“In this paper, we examine the characteristics of cursing activity on a popular social media platform – Twitter, involving the analysis of about 51 million tweets and about 14 million users.”
The findings are tidily— if confusingly — summarized in this graph. Look at the label on the vertical axis: “count”. Compare it with what the caption says: “frequencies”. Most scientists swear that count and frequency are not the same thing:
(Thanks to investigator A.W. Pfister for bringing this to our attention.)
Here is another of the peculiar drawings that enliven the margins of a manuscript, made in or around the year 1350, of Jacques de Longuyon‘s poem “Les Voeux du Paon” (English translation: “Vows of the Peacock”).The Morgan Library owns a copy (Morgan Library MS G 24) and has put some of these images online. Here are a few, each with a description provided by the library:
We note with sadness the news that Ig Nobel Prize winner Dr. Francis Fesmire died. Dr. Fesmire found joy and fame by putting his finger on — nay, in — the pulse of his times. He was awarded the 2006 Ig Nobel Prize in medicine for his medical case report “Termination of Intractable Hiccups with Digital Rectal Massage” [Annals of Emergency Medicine, vol. 17, no. 8, August 1988 p. 872]. Inspired by Dr. Fesmire’s medical paper, Majed Odeh, Harry Bassan, and Arie Oliven of Bnai Zion Medical Center, Haifa, Israel, applied his technique, found success, and reported it in a medical paper also titled “Termination of Intractable Hiccups with Digital Rectal Massage.” They shared the Ig Nobel Prize with Dr. Fesmire, and he with them.
Dr. Francis Fesmire, a longtime member of Erlanger’s medical staff and physician leader in the Emergency Medicine Department and throughout the nation, died suddenly on Friday. A statement from Erlanger officials said, “We extend our condolences to Dr. Fesmire’s family, particularly his wife Connie and sons, Forrest and Hunter, and mourn the loss of this extremely gifted and respected emergency medicine physician”…. On a national level, Dr. Fesmire served as chairman of the Clinical Policy Committee of theAmerican College of Emergency Physicians (ACEP) from 2010 to the present. In 2009 he was awarded the “Hero of Emergency Medicine” award by the American College of Emergency Physicians. He was also awarded the Ig Nobel Prize for Medicine in 2006. “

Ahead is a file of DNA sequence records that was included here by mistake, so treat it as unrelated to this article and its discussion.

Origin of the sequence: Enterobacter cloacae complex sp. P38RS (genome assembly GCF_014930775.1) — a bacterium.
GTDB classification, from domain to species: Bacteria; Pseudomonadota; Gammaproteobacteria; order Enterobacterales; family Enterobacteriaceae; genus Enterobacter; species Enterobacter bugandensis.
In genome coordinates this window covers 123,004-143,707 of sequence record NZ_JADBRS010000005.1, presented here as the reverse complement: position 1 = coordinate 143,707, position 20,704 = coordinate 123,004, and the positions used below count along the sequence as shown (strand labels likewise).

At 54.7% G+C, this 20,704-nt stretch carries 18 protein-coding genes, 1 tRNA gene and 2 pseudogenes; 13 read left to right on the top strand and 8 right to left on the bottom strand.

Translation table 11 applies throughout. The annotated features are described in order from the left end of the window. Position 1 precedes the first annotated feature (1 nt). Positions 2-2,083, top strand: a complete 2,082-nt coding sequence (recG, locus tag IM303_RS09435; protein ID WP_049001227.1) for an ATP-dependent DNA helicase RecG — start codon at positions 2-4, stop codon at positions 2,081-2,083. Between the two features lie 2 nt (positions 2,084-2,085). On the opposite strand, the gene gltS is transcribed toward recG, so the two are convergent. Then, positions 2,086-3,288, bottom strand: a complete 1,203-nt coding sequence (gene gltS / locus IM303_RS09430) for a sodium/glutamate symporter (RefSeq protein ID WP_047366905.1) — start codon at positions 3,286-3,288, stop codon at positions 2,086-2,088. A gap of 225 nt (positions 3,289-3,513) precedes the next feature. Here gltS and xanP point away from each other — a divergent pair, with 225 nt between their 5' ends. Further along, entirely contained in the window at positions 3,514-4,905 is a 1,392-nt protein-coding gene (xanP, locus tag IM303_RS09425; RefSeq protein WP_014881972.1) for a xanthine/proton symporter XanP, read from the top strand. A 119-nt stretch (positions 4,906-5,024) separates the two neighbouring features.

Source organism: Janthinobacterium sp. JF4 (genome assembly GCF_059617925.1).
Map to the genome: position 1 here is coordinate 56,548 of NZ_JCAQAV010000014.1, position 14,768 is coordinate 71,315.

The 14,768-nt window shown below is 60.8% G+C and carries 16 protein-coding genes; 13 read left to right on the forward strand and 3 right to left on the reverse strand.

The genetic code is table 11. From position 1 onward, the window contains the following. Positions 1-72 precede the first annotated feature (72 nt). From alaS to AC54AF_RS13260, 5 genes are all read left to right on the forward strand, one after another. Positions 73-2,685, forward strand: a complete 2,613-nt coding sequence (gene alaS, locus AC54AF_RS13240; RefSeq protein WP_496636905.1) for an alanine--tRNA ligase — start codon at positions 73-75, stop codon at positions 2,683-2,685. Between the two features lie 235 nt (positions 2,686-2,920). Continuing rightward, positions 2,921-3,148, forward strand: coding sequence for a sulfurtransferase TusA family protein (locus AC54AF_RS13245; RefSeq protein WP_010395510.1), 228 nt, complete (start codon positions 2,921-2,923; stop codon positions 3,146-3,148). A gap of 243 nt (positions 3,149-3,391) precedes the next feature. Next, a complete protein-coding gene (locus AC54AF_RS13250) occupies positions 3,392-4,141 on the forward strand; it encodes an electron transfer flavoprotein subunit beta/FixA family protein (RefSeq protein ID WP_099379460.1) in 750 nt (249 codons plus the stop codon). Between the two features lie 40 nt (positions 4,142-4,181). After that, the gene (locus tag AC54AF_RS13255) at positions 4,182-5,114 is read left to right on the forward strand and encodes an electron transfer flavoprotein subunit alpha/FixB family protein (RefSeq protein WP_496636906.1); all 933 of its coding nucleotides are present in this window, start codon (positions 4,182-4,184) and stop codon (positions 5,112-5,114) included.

Dr. Fesmire returned to the Ig Nobel ceremony in several years, gleefully taking a bow, distributing rubber gloves and KY jelly, and offering to apply his technique, gratis, to any audience member in need. He often expressed his intent to take part, some year, in the annual Ig Nobel Tour of the UK (for the UK’s National Science and Engineering Week) — alas, that is a delight that was not fated to be.
A single substance can have multiple uses if you put your eye to it, as Dr. Hemant K. Mehta demonstrates:
“A new use of K-Y jelly as a gonioscopy fluid,” Hemant K. Mehta, British Journal of Ophthalmology, vol. 68, no. 10 1984, pp. 765-767. (Thanks to investigator Dany Adams for bringing this to our attention.) The author, at Gwynedd District Hospital, Bangor, Wales, reports:
“Methylcellulose drops varying in strength between 0.3% and 2.0% and isotonic saline are the fluids currently used for gonioscopy and posterior segment examination of the eye with diagnostic contact lenses. The author reports the use of K-Y jelly for such examinations in over 80 patients after having it used on his own eyes without any immediate or delayed ill effects. No observable difference was found between saline drops, methylcellulose drops of 0.3% and 2.0%, and K-Y jelly as regards the visibility of the anterior and posterior segments of the eyes. The more viscous fluids of 2% methylcellulose and K-Y jelly were more convenient to use, as they rarely allowed interposition of air bubbles between the cornea and the contact lens. K-Y jelly was well tolerated by all subjects.”